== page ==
In most modern studio-backed movies, subtlety is not something to be reckoned with, as it might go over many audience members’ heads. Recent movies like “Max” and “The Gallows” have been completely devoid of any sense of subtlety, almost literally spelling things out for the audience as the film trekked on. A recent comedy, “Spy,” didn’t feature too much subtlety either, but its lack of subtlety was completely made up for with each rolling gut-busting joke, one after the other.
The television show “Inside Amy Schumer,” written by and starring Schumer, mimics shows like Saturday Night Live, but puts an incredibly politically incorrect twist on it. When I heard that Schumer has penned a film that she is to star in, I assumed that the film would be a no holds barred narrative reminiscent of her wonderful television show.
I’ll admit to being wrong on this one. “Trainwreck” is a great film, but far more subtle in delivering laughs than one might expect from a film with Schumer, as well as far more dramatic. Schumer leads the film as Amy, a thirty-something journalist living in New York, hooking up with random men and drinking and smoking her face off daily. When Amy is tasked with writing a profile on a sports doctor, played by the wonderful Bill Hader, she finds that he might be the one to save her from her soon to be depressing ways.
Sure, the film sounds cheesy, but if you know anything about Schumer, you know that the film is anything but, as it delves deep into the issues of feminism, masculinity, the nuclear family, among other things. What surprised me about “Trainwreck” though was the subtlety of the jokes. Schumer is such a clever comedian that the jokes presented in “Trainwreck” sometimes take a few seconds to register in your brain before you can laugh, and I assure you, you will laugh.
One of the more entertaining aspects about the film was the incredibly unique casting choices in the film, from Ezra Miller as the geeky journalism intern (a.k.a. Hunter in two years), LeBron James as … LeBron James and Tilda Swinton, virtually unrecognizable to anyone not already familiar with her role in the film, playing a character you would never expect her to play in a film you would never expect her to be in. James does fine work as himself as well, playing wonderfully with Hader for some killer laughs, showing off both of their sensitive sides in such a testosterone fueled world.
Judd Apatow directs “Trainwreck” unlike I’ve seen in a modern comedy, with a gritty, almost indie feel to the film, evoking something out of Sundance more than anything. Apatow utilizes 35mm over digital in this film, really giving the rough side of New York City that Amy lives on much more texture and life than if it was shot digitally. Apatow and Schumer fill out the New York setting beautifully, actually justifying the usage of the city rather than simply using its icon status as justification like every other movie ever made does.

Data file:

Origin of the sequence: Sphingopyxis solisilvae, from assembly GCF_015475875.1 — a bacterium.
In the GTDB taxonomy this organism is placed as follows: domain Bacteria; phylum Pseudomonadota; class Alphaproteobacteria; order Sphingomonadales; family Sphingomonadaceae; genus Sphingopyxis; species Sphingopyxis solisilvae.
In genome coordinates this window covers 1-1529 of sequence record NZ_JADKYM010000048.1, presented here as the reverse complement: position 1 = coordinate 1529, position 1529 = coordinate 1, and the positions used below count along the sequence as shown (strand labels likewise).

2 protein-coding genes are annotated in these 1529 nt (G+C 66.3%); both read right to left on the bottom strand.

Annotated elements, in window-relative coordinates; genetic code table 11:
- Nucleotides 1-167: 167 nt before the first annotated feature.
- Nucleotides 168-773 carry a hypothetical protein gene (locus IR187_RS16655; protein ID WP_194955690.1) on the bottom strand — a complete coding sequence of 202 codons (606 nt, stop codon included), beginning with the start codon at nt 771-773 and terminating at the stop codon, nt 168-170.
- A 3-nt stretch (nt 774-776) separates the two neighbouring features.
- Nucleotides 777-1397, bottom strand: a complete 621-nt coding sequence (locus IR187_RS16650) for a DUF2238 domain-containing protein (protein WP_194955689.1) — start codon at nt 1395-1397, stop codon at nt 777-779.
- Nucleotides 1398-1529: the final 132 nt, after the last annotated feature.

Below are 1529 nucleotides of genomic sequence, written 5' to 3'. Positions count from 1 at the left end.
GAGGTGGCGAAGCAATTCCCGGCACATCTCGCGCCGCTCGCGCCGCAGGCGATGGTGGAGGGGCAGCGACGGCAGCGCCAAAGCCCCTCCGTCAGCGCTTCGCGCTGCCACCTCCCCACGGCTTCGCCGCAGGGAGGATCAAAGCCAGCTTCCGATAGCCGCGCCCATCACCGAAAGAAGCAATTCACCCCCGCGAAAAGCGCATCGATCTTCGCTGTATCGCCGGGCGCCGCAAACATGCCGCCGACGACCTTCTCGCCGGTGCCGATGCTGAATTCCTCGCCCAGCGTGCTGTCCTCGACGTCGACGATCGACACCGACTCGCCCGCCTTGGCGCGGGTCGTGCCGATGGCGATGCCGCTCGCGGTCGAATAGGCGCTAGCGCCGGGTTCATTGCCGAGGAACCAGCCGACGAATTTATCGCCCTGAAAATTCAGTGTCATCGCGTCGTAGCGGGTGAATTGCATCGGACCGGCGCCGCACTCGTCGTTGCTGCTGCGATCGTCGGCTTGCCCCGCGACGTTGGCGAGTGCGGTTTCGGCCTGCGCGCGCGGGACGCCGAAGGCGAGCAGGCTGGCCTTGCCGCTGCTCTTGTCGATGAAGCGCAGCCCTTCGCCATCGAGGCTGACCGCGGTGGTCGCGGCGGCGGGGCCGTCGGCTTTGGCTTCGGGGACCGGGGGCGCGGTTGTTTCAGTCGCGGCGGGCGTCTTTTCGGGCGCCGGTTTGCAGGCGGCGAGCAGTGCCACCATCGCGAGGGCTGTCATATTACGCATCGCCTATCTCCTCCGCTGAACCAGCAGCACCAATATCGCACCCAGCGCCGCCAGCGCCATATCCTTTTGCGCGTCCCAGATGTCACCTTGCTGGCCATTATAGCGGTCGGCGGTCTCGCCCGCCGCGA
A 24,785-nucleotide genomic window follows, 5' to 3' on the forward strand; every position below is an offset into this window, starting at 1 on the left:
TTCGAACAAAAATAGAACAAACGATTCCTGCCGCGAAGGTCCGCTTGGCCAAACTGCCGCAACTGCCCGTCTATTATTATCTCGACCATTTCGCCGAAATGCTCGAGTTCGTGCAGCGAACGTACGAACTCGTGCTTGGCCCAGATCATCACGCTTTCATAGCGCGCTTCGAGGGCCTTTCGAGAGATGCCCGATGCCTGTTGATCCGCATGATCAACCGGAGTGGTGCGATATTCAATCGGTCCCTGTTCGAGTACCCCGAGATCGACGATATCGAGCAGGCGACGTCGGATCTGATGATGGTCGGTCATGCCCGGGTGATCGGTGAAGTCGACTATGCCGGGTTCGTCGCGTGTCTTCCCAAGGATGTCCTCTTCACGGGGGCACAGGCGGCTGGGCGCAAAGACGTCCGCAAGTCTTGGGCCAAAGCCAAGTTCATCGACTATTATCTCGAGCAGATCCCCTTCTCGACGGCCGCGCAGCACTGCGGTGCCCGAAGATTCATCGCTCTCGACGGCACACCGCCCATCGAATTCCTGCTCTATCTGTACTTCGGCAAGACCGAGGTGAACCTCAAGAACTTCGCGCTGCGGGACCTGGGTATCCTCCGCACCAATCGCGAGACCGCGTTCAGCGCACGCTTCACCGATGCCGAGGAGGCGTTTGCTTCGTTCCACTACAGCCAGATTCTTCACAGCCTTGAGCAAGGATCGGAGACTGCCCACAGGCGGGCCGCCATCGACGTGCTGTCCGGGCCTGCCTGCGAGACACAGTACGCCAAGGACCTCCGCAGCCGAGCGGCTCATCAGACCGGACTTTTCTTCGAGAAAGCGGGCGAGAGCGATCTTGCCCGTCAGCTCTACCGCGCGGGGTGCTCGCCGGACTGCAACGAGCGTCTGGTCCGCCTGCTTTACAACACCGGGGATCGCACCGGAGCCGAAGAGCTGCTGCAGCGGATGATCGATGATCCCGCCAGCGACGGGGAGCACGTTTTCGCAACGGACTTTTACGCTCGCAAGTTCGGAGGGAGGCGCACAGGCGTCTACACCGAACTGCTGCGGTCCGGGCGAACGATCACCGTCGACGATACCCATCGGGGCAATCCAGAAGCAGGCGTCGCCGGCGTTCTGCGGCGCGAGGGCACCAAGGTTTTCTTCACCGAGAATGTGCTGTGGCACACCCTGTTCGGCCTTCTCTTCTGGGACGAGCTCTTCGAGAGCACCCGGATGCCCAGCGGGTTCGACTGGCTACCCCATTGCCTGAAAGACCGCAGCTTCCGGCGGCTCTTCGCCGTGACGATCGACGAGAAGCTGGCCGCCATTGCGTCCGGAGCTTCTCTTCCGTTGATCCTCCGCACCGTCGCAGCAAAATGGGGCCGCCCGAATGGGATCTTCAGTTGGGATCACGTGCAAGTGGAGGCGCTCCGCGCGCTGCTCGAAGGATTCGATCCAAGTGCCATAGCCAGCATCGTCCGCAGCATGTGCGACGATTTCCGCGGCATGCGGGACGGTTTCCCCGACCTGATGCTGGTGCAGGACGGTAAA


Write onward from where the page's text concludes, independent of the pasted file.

“Trainwreck,” while funny, goes into some pretty dark territory at times, really showcasing Schumer as not only a great screenwriter of both comedy and drama, but also a talented dramatic actress. At 125 minutes, the film sometimes drags through some prolonged dramatic scenes, but rebounds back into a smile inducing final act. For such a newcomer to the scene, Schumer plays better than some of the pro’s that have been around for decades, just with her offensive twist, and if there’s anything I love, it’s offensive, but non-malicious humor. Guilty as charged.
“Trainwreck” is anything but one, utilizing the best that Schumer has to offer, as well as working its expansive and talented cast as well, which also includes smaller roles from Vanessa Bayer, Colin Quinn, Brie Larson, Mike Birbiglia, Dave Attell, John Cena, as well as cameos from Method Man, Marisa Tomei, Daniel Radcliffe, Tim Meadows and basketball superstar Amar’e Stoudemire (If I’ve heard of him, he’s big.) When someone as fresh on the scene as Schumer can assemble a cast as insanely impressive as this, in a film as layered and genuine as this one is, really proves how incredibly talented she is as an entertainer in the highest form.
Did the film make me hurt from laughing like “Spy” did? No, as the film utilized a quieter approach to its humor, but Apatow and Schumer have created a beautiful, offensive, touching and overall incredibly uplifting comedy experience overall. All hail Queen Amy.
Directed by: Judd Apatow
Starring: Amy Schumer, Bill Hader, Brie Larson, Colin Quinn, John Cena, Vanessa Bayer, Mike Birbiglia, Ezra Miller, Dave Attell, with Tilda Swinton and LeBron James.
Runtime: 125 minutes
Rating: R for strong sexual content, nudity, language and some drug use.
Universal Pictures presents, an Apatow production, a Judd Apatow film, “Trainwreck”